TrueCar.com, a leading website for new car pricing, trends and forecasting says that the Korean duo will report sales of between 115,000 and 116,000 in May, good enough for the number three spot behind General Motors and Ford, and ahead of Toyota/Lexus and Chysler/Dodge/Jeep.
Toyota/Lexus sales are expected to be down almost one-third from April, as well as down one-third from May of last year. The reason for the drop is a shortage of product due to the impact of the March earthquake in Japan on assembly and parts plants in that country.
"Inventory constraints finally hit the Japanese automakers this month but the recovery in supply appears quicker than first anticipated," said Jesse Toprak, VP of Industry Trends and Insights for TrueCar.com. "Current inventory shortages and perceived inventory shortages led to the lowest incentive spending in nearly nine years and the lowest selling rate of the year. This is a sizeable speed bump on the road to recovery."
So, is it just because of the earthquake that Hyundai and Kia are rising? Los Angeles based marketing consultant Dennis Keene says the tragedy definitely helped the Koreans, as well as GM and Ford, but that's not the whole story. "Five years ago, we would not be talking about Hyundai or Kia in this way even with the tragic event in Japan giving them this opportunity."
Hyundai Motor America CEO John Krafcik recently spoke with AOL Autos and said that he expected sales of Hyundai to get stronger throughout the year. "We have worked very hard to design our new vehicles around the needs and wants of the American consumer, and the feedback we are getting is that all that work by our team is paying off," says Krafcik, an engineer and former Ford and Toyota executive. "We are holding our own and then some in one-on-one comparisons against our more established rivals...our owners are very happy with out vehicles and they are spreading the word."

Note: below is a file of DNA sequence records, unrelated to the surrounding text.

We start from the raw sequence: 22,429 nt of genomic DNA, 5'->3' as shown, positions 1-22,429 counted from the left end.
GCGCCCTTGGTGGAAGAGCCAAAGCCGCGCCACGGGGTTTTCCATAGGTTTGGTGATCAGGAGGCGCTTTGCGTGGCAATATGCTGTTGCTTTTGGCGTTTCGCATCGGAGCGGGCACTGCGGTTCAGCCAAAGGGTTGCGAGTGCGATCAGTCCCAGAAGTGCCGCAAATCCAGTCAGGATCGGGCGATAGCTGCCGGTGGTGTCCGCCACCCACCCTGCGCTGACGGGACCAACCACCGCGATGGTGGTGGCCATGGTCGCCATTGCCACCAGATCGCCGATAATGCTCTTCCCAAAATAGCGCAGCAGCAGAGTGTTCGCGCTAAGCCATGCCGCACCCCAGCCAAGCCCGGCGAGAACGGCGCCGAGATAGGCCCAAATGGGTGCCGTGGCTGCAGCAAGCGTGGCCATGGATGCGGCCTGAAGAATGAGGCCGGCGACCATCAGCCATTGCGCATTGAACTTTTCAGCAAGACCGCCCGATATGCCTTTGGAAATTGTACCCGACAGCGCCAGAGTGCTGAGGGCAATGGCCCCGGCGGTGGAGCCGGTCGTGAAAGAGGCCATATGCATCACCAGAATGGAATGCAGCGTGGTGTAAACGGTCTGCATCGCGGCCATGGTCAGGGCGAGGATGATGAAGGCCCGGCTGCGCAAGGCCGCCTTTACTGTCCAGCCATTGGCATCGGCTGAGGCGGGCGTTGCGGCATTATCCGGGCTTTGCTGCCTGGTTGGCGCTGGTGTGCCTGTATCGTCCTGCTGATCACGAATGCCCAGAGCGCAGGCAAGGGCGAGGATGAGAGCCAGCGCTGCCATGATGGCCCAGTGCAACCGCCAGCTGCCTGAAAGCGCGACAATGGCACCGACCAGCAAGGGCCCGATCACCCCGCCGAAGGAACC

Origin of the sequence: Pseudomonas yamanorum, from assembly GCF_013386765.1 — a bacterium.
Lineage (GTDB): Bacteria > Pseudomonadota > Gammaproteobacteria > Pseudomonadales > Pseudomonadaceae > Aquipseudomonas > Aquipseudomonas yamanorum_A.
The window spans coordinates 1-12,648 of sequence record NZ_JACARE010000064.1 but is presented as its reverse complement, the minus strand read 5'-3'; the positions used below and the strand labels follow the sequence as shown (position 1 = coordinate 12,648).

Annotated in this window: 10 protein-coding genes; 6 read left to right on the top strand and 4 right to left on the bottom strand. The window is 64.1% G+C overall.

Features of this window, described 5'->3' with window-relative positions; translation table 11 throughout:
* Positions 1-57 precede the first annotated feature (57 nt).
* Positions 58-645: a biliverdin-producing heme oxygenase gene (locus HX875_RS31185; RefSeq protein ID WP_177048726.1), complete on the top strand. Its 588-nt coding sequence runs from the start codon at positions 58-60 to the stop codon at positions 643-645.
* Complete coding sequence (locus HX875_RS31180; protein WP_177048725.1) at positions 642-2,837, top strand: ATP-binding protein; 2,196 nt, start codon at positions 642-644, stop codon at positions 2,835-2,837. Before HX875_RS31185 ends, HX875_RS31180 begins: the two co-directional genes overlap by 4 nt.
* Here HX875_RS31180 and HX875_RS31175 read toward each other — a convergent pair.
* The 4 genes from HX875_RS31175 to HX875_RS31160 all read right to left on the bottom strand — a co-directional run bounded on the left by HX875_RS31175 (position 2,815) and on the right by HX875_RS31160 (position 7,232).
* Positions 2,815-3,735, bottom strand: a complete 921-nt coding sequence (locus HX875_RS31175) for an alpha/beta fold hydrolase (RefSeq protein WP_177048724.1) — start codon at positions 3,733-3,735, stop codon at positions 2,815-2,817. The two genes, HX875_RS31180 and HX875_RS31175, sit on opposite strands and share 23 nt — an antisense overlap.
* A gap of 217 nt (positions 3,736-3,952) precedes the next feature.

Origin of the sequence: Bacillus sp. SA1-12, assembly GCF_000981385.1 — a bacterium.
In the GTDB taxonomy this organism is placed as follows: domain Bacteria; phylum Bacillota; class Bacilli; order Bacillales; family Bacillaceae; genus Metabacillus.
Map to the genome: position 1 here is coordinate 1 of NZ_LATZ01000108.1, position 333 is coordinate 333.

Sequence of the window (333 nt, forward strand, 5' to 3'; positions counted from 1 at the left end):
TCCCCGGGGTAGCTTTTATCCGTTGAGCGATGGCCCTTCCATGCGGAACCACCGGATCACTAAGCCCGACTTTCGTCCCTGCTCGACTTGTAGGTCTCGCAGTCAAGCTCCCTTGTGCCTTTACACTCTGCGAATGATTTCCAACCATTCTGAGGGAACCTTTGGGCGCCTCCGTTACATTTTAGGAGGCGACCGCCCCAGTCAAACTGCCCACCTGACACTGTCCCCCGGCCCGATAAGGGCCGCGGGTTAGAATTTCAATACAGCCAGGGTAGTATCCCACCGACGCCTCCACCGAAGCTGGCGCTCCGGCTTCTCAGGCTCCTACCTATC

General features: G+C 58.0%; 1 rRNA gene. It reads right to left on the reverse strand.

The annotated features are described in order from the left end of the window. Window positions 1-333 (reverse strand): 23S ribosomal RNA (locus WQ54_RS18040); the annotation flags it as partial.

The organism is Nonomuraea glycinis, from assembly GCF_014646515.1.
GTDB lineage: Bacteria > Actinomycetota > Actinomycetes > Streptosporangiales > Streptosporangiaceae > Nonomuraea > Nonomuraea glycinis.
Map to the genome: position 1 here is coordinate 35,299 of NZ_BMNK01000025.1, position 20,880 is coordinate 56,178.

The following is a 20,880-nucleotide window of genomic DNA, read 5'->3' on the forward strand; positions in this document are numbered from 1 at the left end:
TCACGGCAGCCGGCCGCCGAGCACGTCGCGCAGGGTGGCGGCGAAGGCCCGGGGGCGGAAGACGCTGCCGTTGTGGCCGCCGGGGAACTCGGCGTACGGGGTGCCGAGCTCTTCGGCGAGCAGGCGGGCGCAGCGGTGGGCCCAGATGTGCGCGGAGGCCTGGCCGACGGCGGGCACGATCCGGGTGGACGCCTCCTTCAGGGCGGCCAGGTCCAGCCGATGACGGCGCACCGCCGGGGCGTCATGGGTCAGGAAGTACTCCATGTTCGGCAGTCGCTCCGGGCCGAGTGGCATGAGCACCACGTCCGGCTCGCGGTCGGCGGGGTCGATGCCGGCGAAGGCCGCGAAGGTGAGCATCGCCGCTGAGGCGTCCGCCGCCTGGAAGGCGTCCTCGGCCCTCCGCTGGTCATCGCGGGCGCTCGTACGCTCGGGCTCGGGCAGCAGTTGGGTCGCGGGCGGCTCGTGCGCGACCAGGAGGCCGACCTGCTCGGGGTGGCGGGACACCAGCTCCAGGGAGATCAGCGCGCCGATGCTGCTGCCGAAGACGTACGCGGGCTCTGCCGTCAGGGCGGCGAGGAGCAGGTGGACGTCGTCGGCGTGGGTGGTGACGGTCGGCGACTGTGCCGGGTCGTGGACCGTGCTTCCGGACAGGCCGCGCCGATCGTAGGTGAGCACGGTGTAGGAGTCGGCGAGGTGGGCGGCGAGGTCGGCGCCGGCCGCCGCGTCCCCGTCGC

The two Korean brands are expected to be the only brands combining for a sales gain versus April. TrueCar expects them to post a 6.1% gain over April, and a whopping 43.4% sales gain over May of 2010. The website is forecasting slight sales dips at Ford and GM versus May, and flat sales versus May of last year.
Hyundai and Kia are managed separately despite being part of the same Korean conglomerate. They do share an engineering and tech center in Michigan. But they market themselves differently, and make independent decisions about design and products.
Honda and Nissan, also impacted by the earthquake, are expected to take hits as well, down 26% and 7.2% respectively versus April.
The overall industry is expected to down more than 8%. Why the dip? TrueCar says that consumer confidence is part of it, but notes that automakers have also been reducing the discounts on cars, which is causing some buyers to stay on the sidelines.
The average incentive spending per vehicle will be approximately $2,017 in May 2011, which represents a drop of 13.1 percent from April 2011 and down 28.9 percent from May 2010.
Why are the automakers lightening rebates? Mostly it is because of the lost production at the Japanese companies due to the earthquake. The auto business is a supply in demand business, and with fewer vehicles on dealer lots to sell, the prices go up.
Bottom Line: The earthquake in Japan definitely helped Hyundai and Kia to pass Toyota and Lexus in sales in May, but the fact is that the Korean companies are attracting many more customers and prospects because of vastly improved vehicles.